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Past Shows

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Wing-clapping

For most birds, wings are for flying. But for Rock Pigeons, they’re also for clapping. When the pigeons erupt into flight, some may slap their wings together above their bodies in a “wing clap.” A male Rock Pigeon will also do this when courting. Short-eared Owls have evolved wing-clapping, too.... read more »

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Reddish Egret - Lagoon Dancer

The Reddish Egret, a particularly glamorous heron, is best known for its startling antics in capturing fish. When fishing, the egret sprints across the lagoon, weaving left and right, simultaneously flicking its broad wings in and out, while stabbing into the water with its bill. Fish startled at... read more »

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Sounds of the Amazon

It's winter and time for a vacation. Let's head to the Amazon! With names like the Screaming Piha, the Blue-crowned Motmot, and the Black-necked Red-Cotinga, these are not your average birds. Insects are the background chorus for the Cuvier's Toucan and the Musician Wren. If you want to get away... read more »

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Blackbird, by Paul McCartney

Paul McCartney and the rest of the Beatles most certainly grew up hearing Eurasian Blackbirds. Their song is beautiful, so it's no wonder the Beatles chose to weave it into one of their songs. But McCartney wasn't singing about the bird. He was singing about the racial strife in the American... read more »

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Topics & Themes:  history, music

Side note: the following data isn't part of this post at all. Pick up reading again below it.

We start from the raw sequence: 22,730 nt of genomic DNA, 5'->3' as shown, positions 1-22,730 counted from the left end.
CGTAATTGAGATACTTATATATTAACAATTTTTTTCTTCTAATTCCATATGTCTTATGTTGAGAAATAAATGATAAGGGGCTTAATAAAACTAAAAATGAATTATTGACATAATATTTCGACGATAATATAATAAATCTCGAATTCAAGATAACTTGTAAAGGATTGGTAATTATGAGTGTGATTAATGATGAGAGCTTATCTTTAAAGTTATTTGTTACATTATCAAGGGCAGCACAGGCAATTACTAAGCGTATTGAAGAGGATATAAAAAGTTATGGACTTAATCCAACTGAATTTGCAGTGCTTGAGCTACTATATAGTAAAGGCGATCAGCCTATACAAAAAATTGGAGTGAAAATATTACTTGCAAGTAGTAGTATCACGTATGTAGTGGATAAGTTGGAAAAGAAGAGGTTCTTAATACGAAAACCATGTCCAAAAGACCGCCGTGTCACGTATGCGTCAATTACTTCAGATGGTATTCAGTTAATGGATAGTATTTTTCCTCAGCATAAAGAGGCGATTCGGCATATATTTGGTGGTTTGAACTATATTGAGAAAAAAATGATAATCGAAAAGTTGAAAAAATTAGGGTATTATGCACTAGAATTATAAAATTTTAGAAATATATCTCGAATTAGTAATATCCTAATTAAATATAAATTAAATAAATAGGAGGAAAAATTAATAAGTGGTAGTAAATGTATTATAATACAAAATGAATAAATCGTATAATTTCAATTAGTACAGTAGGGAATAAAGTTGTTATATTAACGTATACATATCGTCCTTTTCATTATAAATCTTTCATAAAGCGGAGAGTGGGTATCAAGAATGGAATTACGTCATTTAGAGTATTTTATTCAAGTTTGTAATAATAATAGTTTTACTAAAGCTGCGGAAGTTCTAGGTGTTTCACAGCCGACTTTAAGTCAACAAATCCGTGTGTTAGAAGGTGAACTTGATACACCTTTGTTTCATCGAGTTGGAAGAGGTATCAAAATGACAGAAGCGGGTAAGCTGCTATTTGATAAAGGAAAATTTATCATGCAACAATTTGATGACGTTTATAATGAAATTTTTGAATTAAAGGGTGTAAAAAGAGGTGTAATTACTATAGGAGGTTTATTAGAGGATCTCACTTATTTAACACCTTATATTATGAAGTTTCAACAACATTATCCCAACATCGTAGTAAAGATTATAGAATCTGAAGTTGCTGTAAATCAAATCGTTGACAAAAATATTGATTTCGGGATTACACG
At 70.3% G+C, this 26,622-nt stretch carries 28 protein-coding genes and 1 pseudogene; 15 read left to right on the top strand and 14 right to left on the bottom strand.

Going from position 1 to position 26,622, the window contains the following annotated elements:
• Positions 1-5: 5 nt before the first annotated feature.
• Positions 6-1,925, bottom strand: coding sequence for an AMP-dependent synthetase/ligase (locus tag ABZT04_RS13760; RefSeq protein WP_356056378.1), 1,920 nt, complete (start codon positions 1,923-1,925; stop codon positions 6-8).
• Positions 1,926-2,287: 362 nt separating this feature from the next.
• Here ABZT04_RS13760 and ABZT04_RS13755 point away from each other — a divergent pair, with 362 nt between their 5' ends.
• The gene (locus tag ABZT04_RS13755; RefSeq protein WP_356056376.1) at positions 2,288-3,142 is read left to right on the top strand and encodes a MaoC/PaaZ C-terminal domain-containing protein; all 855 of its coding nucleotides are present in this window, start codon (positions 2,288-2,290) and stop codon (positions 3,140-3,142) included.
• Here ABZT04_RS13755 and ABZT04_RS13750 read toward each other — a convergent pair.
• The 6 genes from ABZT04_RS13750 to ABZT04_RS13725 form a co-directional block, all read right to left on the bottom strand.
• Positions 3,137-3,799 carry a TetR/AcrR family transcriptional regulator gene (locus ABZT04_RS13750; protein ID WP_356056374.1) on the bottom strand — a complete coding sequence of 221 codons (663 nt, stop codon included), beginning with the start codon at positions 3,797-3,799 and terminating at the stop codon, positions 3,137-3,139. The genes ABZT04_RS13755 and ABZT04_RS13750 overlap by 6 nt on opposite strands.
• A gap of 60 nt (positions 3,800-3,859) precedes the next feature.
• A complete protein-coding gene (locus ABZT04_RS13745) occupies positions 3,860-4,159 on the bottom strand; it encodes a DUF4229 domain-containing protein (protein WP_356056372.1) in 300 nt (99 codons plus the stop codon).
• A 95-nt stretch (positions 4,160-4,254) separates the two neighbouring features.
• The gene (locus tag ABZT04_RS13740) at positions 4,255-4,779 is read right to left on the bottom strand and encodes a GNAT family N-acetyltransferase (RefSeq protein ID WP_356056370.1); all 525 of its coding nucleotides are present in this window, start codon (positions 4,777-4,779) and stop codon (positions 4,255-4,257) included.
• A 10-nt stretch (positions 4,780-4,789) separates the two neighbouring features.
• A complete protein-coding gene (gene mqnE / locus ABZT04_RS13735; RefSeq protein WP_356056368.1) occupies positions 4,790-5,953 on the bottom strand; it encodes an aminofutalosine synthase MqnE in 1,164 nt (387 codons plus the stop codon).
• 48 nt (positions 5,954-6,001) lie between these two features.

A Swirl of Snow Geese

Snow Geese nest from far northeastern Russia to Greenland, in the arctic and subarctic. They winter in large flocks on the deltas of rivers in northwestern Washington, areas along the Eastern Seaboard, and throughout the Mississippi Flyway. Watching Snow Geese in flight, Barry Lopez described... read more »

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Topics & Themes:  reflection

Birds That Whistle

Many bird songs are rich and complex, difficult to remember, and nearly impossible to imitate. Some species' songs, however, sound as if they could have been whistled by a human. These simpler, pure-noted songs are some of the most familiar and easy to remember. These songs -- including the "pee... read more »

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Topics & Themes:  birdwatching by ear, vocalization

Where Are They Now?

Where have the birds of summer gone? The Swainson's Thrush is wintering in Central or South America, maybe as far south as Bolivia. Warbling Vireos are now spread through much of Central America, while Black-headed Grosbeaks have migrated to Mexico. This Orange-crowned Warbler also makes Mexico... read more »

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Topics & Themes:  migration, vocalization

Rhinoceros Hornbill

Rhinoceros Hornbills are among the largest of the world’s 54 species of hornbills, which are spread across Africa and India to Asia and New Guinea. Some hornbills eat mostly fruit. Others are carnivorous, snapping up lizards, small mammals, and birds. Most live in mature, tropical forests, but... read more »

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Kittiwake, Kittiwake

Named for its rhythmic calls, the Black-legged Kittiwake as it is known in North America - it's also known as the Common Kittiwake - is a dapper, oceanic gull. As described by Roger Tory Peterson, the tips of its pale gray wings "are cut straight across, as if they had been dipped in ink." Unlike... read more »

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Hooded Merganser

Hooded Mergansers, affectionately known as “Hoodies,” nest across most of the northern US and well into Canada. They’re especially prevalent around the Great Lakes, though some winter as far south as Florida. By November, courtship and pair formation is well under way. And by early spring,... read more »

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